Wednesday, January 23, 2013

How not to be annoying in hospital

I’m out from a further four nights in hospital. I didn’t react well to chemo - trouble keeping food down, rash, numb fingertips (which makes typing a little tricky), and then a temp which means a stay in hospital on IV antibiotics. It’s interesting to me how people relate to their conditions and find new (or old) identities as patients. We choose what kind of patient to be. I’m trying to be quiet, and polite, and duck off to the Patient Lounge when I can.

Here are my handy tips on how not be be annoying in hospital.

* Maybe turn off the tv when visiting hours (9am - 8pm) are over. Only turning the tv off between midnight and 5.30am isn’t very restful.
* Ask people not to call outside visiting hours. The phone ringing at 10.30 pm is not cool.
* Mornings are busy with hospital business. Patients need to nap in the afternoon. It would be thoughtful to not fill the afternoon with visits from extended family, work colleagues and friends all afternoon.
* If you need to use the bed pan when you move your bowels, have the air freshener handy, or ask the nurse to use it.
* Know where you are. The Haematology Ward isn’t the Oncology Ward.
* Don’t leave smelly food uncovered.
* Don’t complain about the tiny ting sound of a text message received by the quietest patient.
* If you vomit every hour, sounding like a drowning roar, perhaps try eating sitting up, accepting advice and medication.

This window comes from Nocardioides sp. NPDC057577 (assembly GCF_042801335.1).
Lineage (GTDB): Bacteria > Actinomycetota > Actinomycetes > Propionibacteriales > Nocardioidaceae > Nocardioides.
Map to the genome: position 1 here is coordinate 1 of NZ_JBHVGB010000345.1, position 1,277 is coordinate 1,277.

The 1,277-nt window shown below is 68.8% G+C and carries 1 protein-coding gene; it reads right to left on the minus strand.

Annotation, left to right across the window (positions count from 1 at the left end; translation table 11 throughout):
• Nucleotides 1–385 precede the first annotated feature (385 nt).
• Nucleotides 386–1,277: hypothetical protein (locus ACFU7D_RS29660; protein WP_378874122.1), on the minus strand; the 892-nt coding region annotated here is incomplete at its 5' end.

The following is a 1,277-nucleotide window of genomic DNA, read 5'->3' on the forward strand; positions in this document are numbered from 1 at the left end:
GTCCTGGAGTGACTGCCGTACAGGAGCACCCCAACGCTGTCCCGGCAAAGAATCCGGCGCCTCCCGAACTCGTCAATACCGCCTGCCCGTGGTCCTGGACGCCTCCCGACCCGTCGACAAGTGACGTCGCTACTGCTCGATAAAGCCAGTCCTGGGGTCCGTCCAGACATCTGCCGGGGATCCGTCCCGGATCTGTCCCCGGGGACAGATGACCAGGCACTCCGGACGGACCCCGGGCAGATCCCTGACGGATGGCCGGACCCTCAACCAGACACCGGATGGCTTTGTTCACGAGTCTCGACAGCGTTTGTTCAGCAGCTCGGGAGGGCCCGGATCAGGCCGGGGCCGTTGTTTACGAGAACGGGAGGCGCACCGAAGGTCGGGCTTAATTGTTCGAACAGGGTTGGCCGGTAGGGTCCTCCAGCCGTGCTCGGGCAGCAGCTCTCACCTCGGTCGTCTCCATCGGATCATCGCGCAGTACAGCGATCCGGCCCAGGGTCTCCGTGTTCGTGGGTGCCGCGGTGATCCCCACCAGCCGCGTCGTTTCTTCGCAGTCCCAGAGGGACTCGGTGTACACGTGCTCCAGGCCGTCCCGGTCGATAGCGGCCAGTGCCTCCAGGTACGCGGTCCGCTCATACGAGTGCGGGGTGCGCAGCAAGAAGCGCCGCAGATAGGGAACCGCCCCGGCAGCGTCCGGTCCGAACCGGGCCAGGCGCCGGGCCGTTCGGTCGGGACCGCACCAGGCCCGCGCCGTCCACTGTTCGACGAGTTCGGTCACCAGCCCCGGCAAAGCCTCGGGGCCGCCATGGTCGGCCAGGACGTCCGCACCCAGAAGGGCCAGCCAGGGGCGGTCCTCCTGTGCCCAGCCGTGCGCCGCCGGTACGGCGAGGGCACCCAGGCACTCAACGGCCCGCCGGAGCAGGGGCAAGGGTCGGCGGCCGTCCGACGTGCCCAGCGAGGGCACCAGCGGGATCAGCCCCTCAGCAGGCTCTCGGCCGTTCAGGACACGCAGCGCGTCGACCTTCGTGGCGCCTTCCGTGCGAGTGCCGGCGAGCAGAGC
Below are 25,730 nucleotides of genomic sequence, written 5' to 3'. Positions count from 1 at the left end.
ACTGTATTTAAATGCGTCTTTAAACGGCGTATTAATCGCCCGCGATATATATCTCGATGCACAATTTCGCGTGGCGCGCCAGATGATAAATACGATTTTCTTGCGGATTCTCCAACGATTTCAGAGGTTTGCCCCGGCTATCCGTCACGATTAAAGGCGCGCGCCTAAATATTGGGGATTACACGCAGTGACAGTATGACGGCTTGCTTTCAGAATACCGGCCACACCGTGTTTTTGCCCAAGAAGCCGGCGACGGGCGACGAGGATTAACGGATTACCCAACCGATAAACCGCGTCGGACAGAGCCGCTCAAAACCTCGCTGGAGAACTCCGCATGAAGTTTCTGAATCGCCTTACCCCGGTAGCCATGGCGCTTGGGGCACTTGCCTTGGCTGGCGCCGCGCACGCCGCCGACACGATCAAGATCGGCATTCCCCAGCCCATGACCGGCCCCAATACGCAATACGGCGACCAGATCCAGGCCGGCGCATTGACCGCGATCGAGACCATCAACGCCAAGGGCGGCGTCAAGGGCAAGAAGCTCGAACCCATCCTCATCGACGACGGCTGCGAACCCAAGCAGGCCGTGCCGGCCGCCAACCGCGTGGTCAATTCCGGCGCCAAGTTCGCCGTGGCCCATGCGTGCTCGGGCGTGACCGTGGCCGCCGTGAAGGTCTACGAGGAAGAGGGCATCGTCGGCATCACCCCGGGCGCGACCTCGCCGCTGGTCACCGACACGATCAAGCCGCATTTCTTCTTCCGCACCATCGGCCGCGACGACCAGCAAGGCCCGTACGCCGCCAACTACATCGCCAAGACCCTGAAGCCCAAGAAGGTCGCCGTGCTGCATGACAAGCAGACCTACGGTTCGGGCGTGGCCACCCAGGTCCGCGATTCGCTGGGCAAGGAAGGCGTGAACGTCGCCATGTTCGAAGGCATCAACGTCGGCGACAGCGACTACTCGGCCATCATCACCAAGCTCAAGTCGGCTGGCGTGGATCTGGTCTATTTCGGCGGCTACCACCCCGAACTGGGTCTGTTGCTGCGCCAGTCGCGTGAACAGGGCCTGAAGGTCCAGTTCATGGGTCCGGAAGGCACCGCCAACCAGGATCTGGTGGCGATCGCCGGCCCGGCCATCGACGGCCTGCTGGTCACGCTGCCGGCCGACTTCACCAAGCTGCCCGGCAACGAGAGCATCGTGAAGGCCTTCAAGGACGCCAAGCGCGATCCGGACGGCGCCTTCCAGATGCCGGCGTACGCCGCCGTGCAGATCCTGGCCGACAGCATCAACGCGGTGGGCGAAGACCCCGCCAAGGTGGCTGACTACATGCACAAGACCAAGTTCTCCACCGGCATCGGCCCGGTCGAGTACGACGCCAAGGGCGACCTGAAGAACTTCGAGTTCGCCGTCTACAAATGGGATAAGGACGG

And now why it is important. There are seriously ill people in the ward. There are people who will not survive their disease. There are people who are separated from their families, who don’t speak English, who stay in boarding houses between treatments. This last bout in hospital made me very grateful to have Leukaemia rather than Multiple Myeloma.

Now that I’m out and feeling better (the simple pleasure of a boiled egg, a cheese toastie), we’re doing our back to school preparations. For me that means setting up structures so the family can function without me. Asking people to help out so that children can attend dance class and music lessons. Making sure their dad can take them to weekend appointments - he'll be functioning like a single parent. I’ve just put handfuls of hair in the bin. I’m planning to get the back to school shoe shopping and some other chores done before I shave my head.

And once again, I have to say, my village has been fabulous. Other families have taken my children while I’ve been unwell, have fed them, entertained them, have kept them safe and happy. I really don’t know what I’d do if I wasn’t part of such a supportive community. Thank you so much. I’m hoping that next summer I can return the favours.

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